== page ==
The History of Light: Part 1

2 lessons I have learned, and learned well, since moving into our shed:  1) we humans tend to gather and acquire stuff-a lot of stuff and 2) living in a small space means you can’t have a lot of stuff.  

2 activities I have repeated, repeatedly since moving to our shed:  1) going through our stuff and 2) getting rid of said stuff.

1 item that made the stuff list today was our oil lamp.  It caught on fire and nearly became a glass bomb last time we lit it.  It was obviously time to say good bye.  

As I wrapped it for transport to the trash I reminisced about the different ways we have tried, by necessity and curiosity, to light this shed.

Here we go:

1st:  Instabulbs and candles.

A package of Instabulbs was the first item I bought for our shed. 

We had seen them on TV and found them at Walmart.  $9.99.  They ran off 2 AA batteries. We placed them, one upstairs above the bed (an air mattress at the time) and one downstairs above the small table and folding chair we had found in the pasture.  

The sticky on their base was not enough to stand up to the pull cord that turned them on. We mounted them by creating duct tape slings, held together at the ends by a big nail, driven into the wall.  Crude, but effective.  (I wish I had a picture.) We found out very quickly that battery operated light bulbs suck a lot of juice.  We’d get maybe, maybe an hour total out of them before the batteries were dead.


First Candle



Dirt in the base


We made these jars, with painted designs on the outside, wire handles, dirt in the bottom and a candle in them for Christmas gifts the holiday season before we moved into the shed.  This one was the prototype.  I grabbed it one day and took it to the shed on a whim.  It became a main source of light at night and in the mornings when our Instabulbs died.

2nd-Oil lamp.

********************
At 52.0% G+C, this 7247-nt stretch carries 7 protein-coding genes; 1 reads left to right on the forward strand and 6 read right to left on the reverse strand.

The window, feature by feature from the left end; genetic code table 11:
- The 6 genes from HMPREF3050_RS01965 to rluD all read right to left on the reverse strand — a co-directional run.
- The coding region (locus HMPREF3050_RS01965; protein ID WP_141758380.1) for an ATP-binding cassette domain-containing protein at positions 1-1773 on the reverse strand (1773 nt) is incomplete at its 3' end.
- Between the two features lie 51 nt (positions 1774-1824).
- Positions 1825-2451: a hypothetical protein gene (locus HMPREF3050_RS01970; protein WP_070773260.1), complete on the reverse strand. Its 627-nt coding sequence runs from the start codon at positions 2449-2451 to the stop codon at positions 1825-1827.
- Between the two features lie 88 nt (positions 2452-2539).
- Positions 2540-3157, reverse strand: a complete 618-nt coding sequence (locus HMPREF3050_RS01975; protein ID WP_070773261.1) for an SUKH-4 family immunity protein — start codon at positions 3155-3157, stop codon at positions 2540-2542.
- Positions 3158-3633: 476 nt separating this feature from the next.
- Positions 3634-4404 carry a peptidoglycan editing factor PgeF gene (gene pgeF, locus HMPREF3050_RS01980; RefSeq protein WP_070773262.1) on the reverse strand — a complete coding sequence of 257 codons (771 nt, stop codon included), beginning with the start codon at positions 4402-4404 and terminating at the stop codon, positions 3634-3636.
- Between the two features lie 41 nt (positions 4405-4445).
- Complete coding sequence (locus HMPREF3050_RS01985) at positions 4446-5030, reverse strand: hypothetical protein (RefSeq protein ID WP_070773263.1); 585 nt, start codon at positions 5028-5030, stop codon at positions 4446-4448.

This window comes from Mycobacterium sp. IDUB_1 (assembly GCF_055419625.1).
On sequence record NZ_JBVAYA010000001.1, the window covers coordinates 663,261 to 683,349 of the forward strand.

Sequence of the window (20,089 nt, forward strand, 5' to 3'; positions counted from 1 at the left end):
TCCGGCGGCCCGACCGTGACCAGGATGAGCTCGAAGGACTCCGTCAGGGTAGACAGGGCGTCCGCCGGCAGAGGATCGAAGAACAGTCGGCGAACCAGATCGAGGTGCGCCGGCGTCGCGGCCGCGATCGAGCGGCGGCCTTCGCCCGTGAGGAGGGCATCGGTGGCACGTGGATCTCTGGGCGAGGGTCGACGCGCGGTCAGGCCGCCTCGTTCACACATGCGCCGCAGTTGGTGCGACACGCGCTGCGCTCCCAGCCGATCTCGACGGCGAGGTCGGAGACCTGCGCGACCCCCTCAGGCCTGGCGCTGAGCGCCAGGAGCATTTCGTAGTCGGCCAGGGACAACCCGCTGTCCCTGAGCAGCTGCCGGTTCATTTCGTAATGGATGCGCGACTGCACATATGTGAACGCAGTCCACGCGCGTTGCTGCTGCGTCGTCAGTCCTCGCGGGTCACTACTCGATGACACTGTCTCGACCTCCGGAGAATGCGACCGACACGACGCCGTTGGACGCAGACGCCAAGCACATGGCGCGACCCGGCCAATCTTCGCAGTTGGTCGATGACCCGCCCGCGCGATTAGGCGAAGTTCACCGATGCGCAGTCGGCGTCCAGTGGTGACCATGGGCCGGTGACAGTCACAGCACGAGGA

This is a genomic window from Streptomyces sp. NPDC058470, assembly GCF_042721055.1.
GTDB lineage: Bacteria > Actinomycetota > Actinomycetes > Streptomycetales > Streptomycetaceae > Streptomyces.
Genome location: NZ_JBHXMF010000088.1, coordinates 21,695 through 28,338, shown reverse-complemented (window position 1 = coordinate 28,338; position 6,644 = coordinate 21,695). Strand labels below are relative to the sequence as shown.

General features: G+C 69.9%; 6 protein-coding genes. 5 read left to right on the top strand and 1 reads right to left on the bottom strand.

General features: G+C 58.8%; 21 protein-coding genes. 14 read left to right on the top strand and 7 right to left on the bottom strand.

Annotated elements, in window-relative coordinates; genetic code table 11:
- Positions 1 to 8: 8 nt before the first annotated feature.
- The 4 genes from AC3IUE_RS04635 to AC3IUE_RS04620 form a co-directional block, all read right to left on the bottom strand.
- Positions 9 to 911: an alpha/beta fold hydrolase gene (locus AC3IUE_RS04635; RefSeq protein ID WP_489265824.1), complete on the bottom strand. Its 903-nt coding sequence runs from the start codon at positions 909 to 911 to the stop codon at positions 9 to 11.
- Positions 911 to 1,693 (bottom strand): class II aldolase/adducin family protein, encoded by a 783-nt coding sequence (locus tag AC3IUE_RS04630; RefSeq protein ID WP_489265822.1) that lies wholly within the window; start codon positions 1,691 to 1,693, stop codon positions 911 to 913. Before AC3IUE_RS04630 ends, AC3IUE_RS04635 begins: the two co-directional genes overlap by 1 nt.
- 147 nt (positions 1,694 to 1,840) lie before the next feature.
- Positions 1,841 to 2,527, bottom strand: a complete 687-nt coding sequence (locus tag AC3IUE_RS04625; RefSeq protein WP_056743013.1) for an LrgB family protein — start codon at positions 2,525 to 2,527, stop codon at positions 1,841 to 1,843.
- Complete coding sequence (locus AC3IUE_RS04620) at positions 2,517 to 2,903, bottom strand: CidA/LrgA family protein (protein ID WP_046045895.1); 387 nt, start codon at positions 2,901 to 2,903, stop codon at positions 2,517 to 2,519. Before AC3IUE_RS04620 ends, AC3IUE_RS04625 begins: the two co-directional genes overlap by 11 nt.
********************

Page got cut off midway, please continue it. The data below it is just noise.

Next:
Oil Lamp

My least favorite solution.  I know they have been in use all over the world for centuries, but it made me nervous every time I used ours. For quite awhile it was for my light source in the morning while making coffee and getting dressed.  It was retired when we moved on to headlamps!


 3rd-Headlamps & Flashlights

Headlamps are handy-have no doubt.  You can wear them, wrap them around stuff and hang them.  They suck a lot when trying to have a conversation with someone wearing one-but for always having light in exactly where you need it-they are perfect.  They use batteries a little better than the Instabulbs.  

We also had small flashlights that we hung from the ceiling with cords-strategically placing them above tables, cook tops, bed and in the outhouse.

These were how we lit our space the first year we lived off-grid in our shed.  We became masters at doing things one handed and operating in the dark.  The were constant discussions about safety from getting down stairs to not EVER leaving any open flame unattended to taking our time moving around the place.

We knew from go that we wanted solar but had to save up the initial investment to get it going. (Our first system cost about $500).  We finally got it in place a year and a half after moving to the shed.  I’ll never forget how excited I was over a single light bulb and a switch! 

I’ll line out our solar light evolution-from the first single bulb to our current, simple but interesting system in The History of Light-Part 2!


8 thoughts on “The History of Light: Part 1

  1. May I ask what caused the oil lamp to catch fire? Was it any one obvious thing? Fairly recently I got on an oil lamp kick only because I wanted to rely less on things we’re used to. I love them and just curious as to what happened. Thanks πŸ™‚

    • I think the globe was dusty and oily and the fire may have licked the side of the globe and caught. I’m not certain though. I don’t believe them to be unsafe as long as they’re monitored (like a candle). I have multiple animals in my home that could knock a lamp over too–that is/was my main concern!

      I’d love to see your collection! πŸ™‚

  2. I won’t know if this image I paste will work until I hit enter but, I’m trying to insert a picture of the lamps πŸ™‚ Thanks for letting me know and I completely understand the concern with them being knocked over.

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